AFP staff raiding Parliament House earlier this morning

The NBN leak investigation by the Australian Federal Police is once again set to roil politics, with AFP officers, citing “national security”, this morning raiding Parliament House to secure emails from the staff of Labor Senator Stephen Conroy, including emails sent to journalists.

The investigation — initiated by a humiliated NBN Co in response to leaks last year detailing rollout delays, cost blowouts and infrastructure failures in the government business’s implementation of Malcolm Turnbull’s scaled-back broadband project — erupted during the election campaign. Conroy’s Melbourne office and the home of staff member for then opposition communications spokesman Jason Clare were raided in May by AFP officers in the company of an NBN Co employee. Conroy had been Labor’s communications minister in government and point man on communications matters in the Senate in opposition.

[What you need to know about NBN raids — and why it could help Labor]

In an extraordinary breach of protocol, the NBN employee accompanying police officers took images of files and sent them to his employer even though the materials were the subject of an immediate parliamentary privilege claim by Conroy, which should have ensured the materials were sealed until the Senate could determine a position on his privilege claim.

This morning’s raid, conducted by AFP officers who arrived at Parliament House just after 10am, was aimed at Parliament House email servers that contain the accounts of Conroy’s staff. Parliament House staff, led by the Serjeant-At-Arms, tried to prevent journalists from seeing and filming the activities of the AFP officers in the basement area of Parliament House — the vast network of tunnels, storage areas, kitchens and offices that forms an underground mini-city beneath the ground floor of the building (and to which journalists and other APH workers are permitted access).

The raid reached the point of absurdity when Labor staffer were ordered not to film a briefing that AFP officers were intending to give them about the warrant and the search, on the basis of “national security” — despite the search relating to Labor staffers’ own emails, exchanged while they were working in opposition. The “national security” claim also contradicts NBN Co’s consistent claim that the investigation it initiated related to theft of intellectual property.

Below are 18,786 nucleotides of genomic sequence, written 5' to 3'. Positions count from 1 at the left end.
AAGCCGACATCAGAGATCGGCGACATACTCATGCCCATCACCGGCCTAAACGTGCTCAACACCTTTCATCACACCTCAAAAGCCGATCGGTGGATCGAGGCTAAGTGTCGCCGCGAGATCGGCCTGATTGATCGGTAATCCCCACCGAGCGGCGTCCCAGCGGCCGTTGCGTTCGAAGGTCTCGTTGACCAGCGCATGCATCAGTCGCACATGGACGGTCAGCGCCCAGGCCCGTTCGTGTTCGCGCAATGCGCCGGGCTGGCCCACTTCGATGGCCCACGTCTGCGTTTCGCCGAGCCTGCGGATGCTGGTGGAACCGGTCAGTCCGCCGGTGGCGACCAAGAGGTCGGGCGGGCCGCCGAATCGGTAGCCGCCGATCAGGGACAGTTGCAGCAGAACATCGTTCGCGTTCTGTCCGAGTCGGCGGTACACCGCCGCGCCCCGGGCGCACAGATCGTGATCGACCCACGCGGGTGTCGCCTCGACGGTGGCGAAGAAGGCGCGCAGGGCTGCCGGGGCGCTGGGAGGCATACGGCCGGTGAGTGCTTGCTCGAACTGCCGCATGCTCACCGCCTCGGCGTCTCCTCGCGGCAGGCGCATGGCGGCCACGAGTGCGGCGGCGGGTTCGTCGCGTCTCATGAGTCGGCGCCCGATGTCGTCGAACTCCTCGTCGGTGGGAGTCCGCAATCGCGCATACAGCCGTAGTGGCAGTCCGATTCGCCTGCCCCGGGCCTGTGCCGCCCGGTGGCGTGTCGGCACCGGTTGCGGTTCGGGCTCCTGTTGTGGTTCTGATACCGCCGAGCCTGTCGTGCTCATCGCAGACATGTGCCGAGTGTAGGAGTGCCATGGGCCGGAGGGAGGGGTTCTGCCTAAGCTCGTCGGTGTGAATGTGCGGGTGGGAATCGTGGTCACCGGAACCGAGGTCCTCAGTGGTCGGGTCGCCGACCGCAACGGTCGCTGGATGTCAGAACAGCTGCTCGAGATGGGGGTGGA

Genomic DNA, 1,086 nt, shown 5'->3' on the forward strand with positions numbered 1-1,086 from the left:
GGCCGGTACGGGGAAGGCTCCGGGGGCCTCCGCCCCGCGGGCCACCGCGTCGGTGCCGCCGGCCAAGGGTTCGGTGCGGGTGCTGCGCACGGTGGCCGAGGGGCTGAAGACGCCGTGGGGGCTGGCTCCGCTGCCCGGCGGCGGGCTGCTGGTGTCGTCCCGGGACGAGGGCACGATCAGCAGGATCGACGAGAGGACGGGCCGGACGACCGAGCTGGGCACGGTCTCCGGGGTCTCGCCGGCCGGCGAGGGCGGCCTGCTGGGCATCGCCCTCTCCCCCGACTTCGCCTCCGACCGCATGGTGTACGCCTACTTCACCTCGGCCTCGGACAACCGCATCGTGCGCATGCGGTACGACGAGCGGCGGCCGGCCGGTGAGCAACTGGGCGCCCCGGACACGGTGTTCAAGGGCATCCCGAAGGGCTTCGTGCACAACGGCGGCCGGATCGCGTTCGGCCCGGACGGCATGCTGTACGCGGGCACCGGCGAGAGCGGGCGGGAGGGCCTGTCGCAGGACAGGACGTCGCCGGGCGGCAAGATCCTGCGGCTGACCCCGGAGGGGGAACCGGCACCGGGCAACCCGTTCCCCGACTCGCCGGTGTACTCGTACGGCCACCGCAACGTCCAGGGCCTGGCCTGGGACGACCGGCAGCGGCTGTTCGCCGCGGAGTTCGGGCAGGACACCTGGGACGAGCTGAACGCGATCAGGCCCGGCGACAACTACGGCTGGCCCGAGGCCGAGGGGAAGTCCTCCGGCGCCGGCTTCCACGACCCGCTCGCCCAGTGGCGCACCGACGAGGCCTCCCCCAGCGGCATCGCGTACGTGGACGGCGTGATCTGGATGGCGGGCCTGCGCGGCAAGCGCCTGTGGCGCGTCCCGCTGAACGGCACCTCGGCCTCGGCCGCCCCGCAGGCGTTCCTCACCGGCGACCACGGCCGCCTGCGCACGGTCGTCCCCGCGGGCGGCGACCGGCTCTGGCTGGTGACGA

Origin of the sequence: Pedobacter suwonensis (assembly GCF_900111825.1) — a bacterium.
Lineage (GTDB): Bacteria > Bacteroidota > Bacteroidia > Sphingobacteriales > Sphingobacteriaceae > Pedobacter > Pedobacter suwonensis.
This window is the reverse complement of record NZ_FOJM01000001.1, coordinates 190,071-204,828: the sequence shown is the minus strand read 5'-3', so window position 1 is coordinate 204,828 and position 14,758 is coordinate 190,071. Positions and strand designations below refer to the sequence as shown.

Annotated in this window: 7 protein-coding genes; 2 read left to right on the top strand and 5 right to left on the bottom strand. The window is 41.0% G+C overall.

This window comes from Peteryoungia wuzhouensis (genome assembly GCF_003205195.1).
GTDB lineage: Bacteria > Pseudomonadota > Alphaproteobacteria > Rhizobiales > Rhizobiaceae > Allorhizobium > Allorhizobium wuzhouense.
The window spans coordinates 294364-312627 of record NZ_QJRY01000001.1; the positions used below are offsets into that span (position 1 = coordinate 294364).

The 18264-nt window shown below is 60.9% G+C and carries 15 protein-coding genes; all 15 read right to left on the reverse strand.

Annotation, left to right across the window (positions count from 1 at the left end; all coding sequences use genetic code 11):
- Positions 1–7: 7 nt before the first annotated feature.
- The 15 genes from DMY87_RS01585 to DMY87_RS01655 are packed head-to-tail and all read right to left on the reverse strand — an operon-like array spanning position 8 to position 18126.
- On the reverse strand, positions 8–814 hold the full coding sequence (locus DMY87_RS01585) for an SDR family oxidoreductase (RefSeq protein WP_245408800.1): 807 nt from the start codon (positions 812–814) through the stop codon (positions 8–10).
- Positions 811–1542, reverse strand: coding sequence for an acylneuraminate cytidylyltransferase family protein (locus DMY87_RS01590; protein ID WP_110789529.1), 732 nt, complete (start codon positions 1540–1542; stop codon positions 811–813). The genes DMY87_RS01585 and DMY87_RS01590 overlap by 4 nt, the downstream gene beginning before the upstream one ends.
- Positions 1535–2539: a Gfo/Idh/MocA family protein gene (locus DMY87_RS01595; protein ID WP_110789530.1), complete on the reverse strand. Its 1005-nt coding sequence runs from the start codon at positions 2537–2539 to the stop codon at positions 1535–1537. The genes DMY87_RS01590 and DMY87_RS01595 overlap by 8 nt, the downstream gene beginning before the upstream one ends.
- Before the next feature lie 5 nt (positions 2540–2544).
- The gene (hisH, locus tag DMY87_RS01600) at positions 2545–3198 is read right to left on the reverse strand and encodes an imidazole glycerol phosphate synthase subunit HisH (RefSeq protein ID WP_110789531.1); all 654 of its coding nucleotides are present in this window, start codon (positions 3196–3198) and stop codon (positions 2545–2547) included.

The warrant served this morning also targetted journalists in addition to emails exchanged between Labor staffers, with emails sent to journalists from Delimiter, The AustralianThe Australian Financial Review, The Sydney Morning Herald and “the Australian Broadcasting Commission” (sic) also sought. Under data retention laws, attempts to identify journalists’ sources are subject to special warrant procedures; as this warrant demonstrates, such requirements are straightforward to circumvent by pursuing sources of communication to, rather than from, journalists.

Even before any claim of privilege for the seized documents is adjudicated, Labor says it has strong legal advice that the entire investigation is beyond the power of the AFP given NBN Co staff are not public servants under the NBN legislation and therefore not covered by standard public service confidentiality requirements. This would make the AFP raids illegal.

[The truth behind the NBN raids: whistleblowing is in crisis]

“Its own enabling legislation … clearly and unambiguously states that NBN Co is not a public authority, not part of the Commonwealth and not entitled to any of the immunities or privileges of the Commonwealth,” Conroy said in a statement on the raid early this morning, citing section 95 of the NBN Companies Act, which states the company is not “a public authority or an instrumentality or agency of the Crown (however described); and not to be entitled to any immunity or privilege of the Commonwealth”.

Communications Minister Mitch Fifield told the ABC this morning that it wasn’t up to members of Parliament to determine what the AFP investigates:

“Well, it’s not for members of Parliament to determine what the jurisdiction of the Australian Federal Police is. The Australian Federal Police determine what is and what is not within their jurisdiction. The Australian Federal Police have accepted this investigation, they are undertaking it.”

The government sought to distance itself from the controversial raids, insisting initially it was unaware of the investigation or plans to seize Labor’s documents, until Fifield was forced to admit he had known of the investigation for several months but, he claimed, never informed the Prime Minister. In a major breach of caretaker conventions that went unpunished by the government, NBN Co chair Ziggy Switkowski also ignored advice from his portfolio department, Communications, not to publicly defend the raids during the election campaign.

The Abbott and Turnbull governments have dramatically escalated the pursuit of whistleblowers since coming to power, conducting a series of investigations of leaks to journalists about asylum seeker policies and the abuse of asylum seekers detained by Australia, legislating harsh penalties against whistleblowers (now described as “insider threats”) and instituting a mass surveillance scheme and harassing Witness K, the former ASIS officer who revealed Australia’s illegal bugging of the East Timorese government, and his lawyer, Bernard Collaery.